Swedish Government to Investigate Illegal Online Gambling Activity

  • The inquiry will focus on combating match-fixing and the supervision of illegal gambling
  • Sweden's director general of the Chamber of Commerce will head the investigation
  • The Swedish Gambling Authority will also introduce new match-fixing measures in January 2021
  • Tensions are currently high between operators and the government over pandemic restrictions
map zoomed in on Sweden
The Swedish Government has launched a new inquiry into match-fixing and other illegal gambling activities in the country. [Image: Shutterstock.com]

A two-pronged inquiry

Sweden’s government has launched a new inquiry into the country’s illegal online gambling market. Focusing on two main areas, the investigation will assess the efficacy of efforts to supervise illegal offshore gambling activity and combat match-fixing.

Gunnar Larsson, director general of the Swedish Chamber of Commerce, will head the campaign. His duties will include finding any issues with the current processes of regulatory bodies and suggesting solutions for improvement.

The investigation will focus in part on issues the Swedish Gambling Authority (SGA) has raised regarding the blocking of payments for unlicensed gambling. Larsson’s work on match-fixing will mainly center on increasing dialogue between the affected parties, namely the SGA, sporting bodies, and gambling companies.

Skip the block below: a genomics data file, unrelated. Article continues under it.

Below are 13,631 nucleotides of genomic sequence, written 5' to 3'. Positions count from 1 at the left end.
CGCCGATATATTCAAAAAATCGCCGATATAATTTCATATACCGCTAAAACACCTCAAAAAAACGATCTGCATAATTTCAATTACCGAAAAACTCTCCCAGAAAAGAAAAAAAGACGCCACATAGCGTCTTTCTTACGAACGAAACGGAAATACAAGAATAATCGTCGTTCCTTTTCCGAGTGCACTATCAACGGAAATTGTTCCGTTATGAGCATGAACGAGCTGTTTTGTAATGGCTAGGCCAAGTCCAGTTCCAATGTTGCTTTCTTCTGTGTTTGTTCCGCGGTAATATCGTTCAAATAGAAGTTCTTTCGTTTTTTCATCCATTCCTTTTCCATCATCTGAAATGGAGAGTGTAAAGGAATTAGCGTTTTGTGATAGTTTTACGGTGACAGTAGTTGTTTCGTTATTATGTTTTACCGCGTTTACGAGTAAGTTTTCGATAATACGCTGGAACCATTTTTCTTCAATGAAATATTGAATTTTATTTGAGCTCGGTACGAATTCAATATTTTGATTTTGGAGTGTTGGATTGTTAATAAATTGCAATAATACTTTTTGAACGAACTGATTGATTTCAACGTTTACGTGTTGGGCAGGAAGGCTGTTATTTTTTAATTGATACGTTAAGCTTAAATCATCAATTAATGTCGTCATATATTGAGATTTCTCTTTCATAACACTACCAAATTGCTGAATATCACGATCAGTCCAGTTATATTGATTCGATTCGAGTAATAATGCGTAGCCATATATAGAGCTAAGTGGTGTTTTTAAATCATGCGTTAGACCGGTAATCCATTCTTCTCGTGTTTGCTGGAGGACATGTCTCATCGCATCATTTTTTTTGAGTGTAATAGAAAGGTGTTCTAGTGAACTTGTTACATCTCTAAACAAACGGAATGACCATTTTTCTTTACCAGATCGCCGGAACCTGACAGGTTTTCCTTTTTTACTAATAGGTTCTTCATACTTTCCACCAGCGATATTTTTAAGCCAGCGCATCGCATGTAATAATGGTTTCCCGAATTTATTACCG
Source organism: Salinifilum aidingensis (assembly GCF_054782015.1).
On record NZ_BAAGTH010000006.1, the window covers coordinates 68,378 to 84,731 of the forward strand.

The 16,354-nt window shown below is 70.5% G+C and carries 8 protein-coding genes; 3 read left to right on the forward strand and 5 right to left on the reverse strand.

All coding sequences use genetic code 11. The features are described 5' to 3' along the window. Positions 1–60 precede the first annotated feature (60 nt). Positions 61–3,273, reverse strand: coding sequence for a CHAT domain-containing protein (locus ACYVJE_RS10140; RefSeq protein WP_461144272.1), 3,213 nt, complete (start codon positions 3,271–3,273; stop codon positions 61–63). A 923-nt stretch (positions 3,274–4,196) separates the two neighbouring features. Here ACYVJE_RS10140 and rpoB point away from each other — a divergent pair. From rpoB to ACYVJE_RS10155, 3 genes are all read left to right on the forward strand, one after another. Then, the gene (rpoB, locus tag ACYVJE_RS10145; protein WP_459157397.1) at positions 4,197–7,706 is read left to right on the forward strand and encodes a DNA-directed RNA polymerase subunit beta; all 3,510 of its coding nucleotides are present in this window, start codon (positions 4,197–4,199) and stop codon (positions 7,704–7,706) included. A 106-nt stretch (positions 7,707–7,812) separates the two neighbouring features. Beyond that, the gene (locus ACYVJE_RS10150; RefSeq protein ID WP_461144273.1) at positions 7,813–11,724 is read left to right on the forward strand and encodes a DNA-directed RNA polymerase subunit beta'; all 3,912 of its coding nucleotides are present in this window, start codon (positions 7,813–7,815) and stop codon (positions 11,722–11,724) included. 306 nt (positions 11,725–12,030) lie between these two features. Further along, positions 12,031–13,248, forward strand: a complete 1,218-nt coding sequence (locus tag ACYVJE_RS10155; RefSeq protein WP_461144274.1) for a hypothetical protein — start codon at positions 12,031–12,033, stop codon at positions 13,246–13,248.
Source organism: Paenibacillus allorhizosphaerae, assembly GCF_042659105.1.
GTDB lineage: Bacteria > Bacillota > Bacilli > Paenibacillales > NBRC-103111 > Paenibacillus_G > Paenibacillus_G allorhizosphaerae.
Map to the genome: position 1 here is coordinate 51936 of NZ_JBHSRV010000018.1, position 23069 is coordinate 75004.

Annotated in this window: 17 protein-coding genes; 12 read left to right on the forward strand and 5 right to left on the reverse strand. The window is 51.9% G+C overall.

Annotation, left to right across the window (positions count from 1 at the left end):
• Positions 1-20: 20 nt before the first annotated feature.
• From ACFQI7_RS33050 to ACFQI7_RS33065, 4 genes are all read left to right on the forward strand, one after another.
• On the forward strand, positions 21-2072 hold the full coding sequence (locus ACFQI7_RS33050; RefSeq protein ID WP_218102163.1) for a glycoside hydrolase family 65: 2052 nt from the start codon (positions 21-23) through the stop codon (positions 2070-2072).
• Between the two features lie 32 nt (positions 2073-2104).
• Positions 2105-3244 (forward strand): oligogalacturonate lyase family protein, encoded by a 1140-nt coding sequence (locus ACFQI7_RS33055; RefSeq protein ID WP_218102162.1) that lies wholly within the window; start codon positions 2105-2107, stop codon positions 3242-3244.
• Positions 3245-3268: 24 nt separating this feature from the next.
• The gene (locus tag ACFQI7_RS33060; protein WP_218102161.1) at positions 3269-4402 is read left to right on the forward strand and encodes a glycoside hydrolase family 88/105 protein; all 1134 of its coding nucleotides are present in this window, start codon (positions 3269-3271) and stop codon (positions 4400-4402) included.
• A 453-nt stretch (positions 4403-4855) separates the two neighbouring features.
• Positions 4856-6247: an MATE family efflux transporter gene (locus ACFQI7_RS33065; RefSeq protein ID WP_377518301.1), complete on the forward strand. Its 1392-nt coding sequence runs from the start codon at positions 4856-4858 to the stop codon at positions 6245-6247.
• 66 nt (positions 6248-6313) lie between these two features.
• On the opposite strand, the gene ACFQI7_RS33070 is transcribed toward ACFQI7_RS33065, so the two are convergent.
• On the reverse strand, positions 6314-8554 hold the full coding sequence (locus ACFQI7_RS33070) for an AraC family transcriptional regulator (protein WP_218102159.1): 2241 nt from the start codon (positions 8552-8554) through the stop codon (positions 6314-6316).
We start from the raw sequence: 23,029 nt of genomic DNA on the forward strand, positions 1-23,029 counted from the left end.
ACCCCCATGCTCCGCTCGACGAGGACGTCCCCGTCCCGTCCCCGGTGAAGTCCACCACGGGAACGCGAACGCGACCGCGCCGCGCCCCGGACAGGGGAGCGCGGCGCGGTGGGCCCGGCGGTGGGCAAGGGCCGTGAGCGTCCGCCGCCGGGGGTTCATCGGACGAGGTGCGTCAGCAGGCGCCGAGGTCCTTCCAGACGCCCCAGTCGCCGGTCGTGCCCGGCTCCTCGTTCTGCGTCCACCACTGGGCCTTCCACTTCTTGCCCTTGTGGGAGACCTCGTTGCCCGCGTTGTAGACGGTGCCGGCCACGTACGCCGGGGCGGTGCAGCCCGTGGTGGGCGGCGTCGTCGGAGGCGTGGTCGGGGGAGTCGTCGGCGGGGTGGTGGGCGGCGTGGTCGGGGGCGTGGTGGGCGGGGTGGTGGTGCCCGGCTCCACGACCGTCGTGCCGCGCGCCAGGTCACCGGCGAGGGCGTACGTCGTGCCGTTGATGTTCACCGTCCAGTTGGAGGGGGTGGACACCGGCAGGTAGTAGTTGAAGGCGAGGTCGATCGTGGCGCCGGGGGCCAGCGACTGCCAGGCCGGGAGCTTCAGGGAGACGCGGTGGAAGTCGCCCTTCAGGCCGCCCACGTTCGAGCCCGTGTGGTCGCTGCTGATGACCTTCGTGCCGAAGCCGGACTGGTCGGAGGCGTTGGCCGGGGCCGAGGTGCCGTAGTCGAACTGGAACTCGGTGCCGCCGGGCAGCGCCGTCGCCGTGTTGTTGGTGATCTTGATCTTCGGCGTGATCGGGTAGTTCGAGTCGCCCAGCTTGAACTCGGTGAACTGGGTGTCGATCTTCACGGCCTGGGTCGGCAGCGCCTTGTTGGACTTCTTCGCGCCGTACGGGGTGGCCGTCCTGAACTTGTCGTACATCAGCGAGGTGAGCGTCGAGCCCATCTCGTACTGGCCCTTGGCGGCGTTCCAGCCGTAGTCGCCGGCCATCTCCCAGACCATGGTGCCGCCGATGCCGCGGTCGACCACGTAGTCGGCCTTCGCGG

New match-fixing rules for 2021

The inquiry is not the first time Swedish authorities have taken action against match-fixing this year. The SGA also finalized a string of new measures in September, which it plans to introduce in 2021.

a ban on all betting markets relating to rule violations

Starting January 1, 2021, the SGA will place a ban on all betting markets relating to rule violations within soccer games. These will include yellow cards, red cards, and penalties. Bettors will also be unable to wager on soccer games outside of the top four Swedish soccer divisions.

Despite the SGA’s belief that such measures will benefit Sweden’s legal betting market, the country’s online gambling trade association, Branschföreningen för Onlinespel (BOS), disagrees. Gustaf Hoffstedt, secretary-general of the BOS, warned that the restrictive policy could even increase the risk of match-fixing.

Current Swedish tensions

In Sweden, COVID-19 has stoked tensions between online casino operators and regulatory authorities. In an effort to combat problem gambling amid the pandemic, the government has introduced temporary restrictions for online casino customers, such as a maximum bonus offer limit of SEK100 ($11.71) and a weekly deposit limit of SEK5,000 ($585.46). Recently, the government proposed extending them to June 30, 2021.

black market is profiting from a growing customer base

The BOS has been vocal in its opposition to such an extension. Hoffstedt stated on the group’s website that the restrictions are increasing the number of customers opening accounts on multiple betting sites with the aim of bypassing the said limits. Meanwhile, the black market is profiting from a growing customer base, he added.

Despite the BOS’s criticism of COVID-19 restrictions, the group welcomed the Swedish Government’s new inquiry. “[T]he Government appear to have understood and accepted policy standpoints that the industry has been highlighting as flaws in the Swedish gambling regulation,” Hoffstedt commented.

Since the market’s re-regulation in January last year, a number of Swedish operators have been critical of the SGA. Criticism has focused on two aspects of the regulator’s policy making. Over the course of 2019, the SGA handed out 18 fines to gaming companies. Many have blamed this on a lack of dialogue between the SGA and its operators. Meanwhile, industry executives have also criticized the SGA’s channelization efforts, which have not met targets since re-regulation.